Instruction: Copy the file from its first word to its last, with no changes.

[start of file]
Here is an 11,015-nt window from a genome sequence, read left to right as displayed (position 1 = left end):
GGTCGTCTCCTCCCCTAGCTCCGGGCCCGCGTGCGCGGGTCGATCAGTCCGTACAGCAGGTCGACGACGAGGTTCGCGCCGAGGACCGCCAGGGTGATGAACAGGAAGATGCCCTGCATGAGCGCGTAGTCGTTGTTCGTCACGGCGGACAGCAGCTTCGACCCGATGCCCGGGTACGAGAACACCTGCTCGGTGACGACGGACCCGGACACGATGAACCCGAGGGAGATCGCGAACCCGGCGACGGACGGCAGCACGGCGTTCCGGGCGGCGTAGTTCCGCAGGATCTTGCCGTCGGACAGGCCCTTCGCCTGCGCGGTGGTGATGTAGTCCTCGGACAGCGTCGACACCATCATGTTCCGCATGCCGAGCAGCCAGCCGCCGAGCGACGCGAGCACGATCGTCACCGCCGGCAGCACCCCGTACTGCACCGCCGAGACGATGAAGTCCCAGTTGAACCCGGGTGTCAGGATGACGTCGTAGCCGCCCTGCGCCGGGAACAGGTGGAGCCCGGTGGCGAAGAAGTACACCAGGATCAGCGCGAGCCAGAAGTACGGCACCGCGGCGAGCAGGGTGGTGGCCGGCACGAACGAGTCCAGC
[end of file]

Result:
Here is an 11,015-nt window from a genome sequence, read left to right as displayed (position 1 = left end):
GGTCGTCTCCTCCCCTAGCTCCGGGCCCGCGTGCGCGGGTCGATCAGTCCGTACAGCAGGTCGACGACGAGGTTCGCGCCGAGGACCGCCAGGGTGATGAACAGGAAGATGCCCTGCATGAGCGCGTAGTCGTTGTTCGTCACGGCGGACAGCAGCTTCGACCCGATGCCCGGGTACGAGAACACCTGCTCGGTGACGACGGACCCGGACACGATGAACCCGAGGGAGATCGCGAACCCGGCGACGGACGGCAGCACGGCGTTCCGGGCGGCGTAGTTCCGCAGGATCTTGCCGTCGGACAGGCCCTTCGCCTGCGCGGTGGTGATGTAGTCCTCGGACAGCGTCGACACCATCATGTTCCGCATGCCGAGCAGCCAGCCGCCGAGCGACGCGAGCACGATCGTCACCGCCGGCAGCACCCCGTACTGCACCGCCGAGACGATGAAGTCCCAGTTGAACCCGGGTGTCAGGATGACGTCGTAGCCGCCCTGCGCCGGGAACAGGTGGAGCCCGGTGGCGAAGAAGTACACCAGGATCAGCGCGAGCCAGAAGTACGGCACCGCGGCGAGCAGGGTGGTGGCCGGCACGAACGAGTCCAGC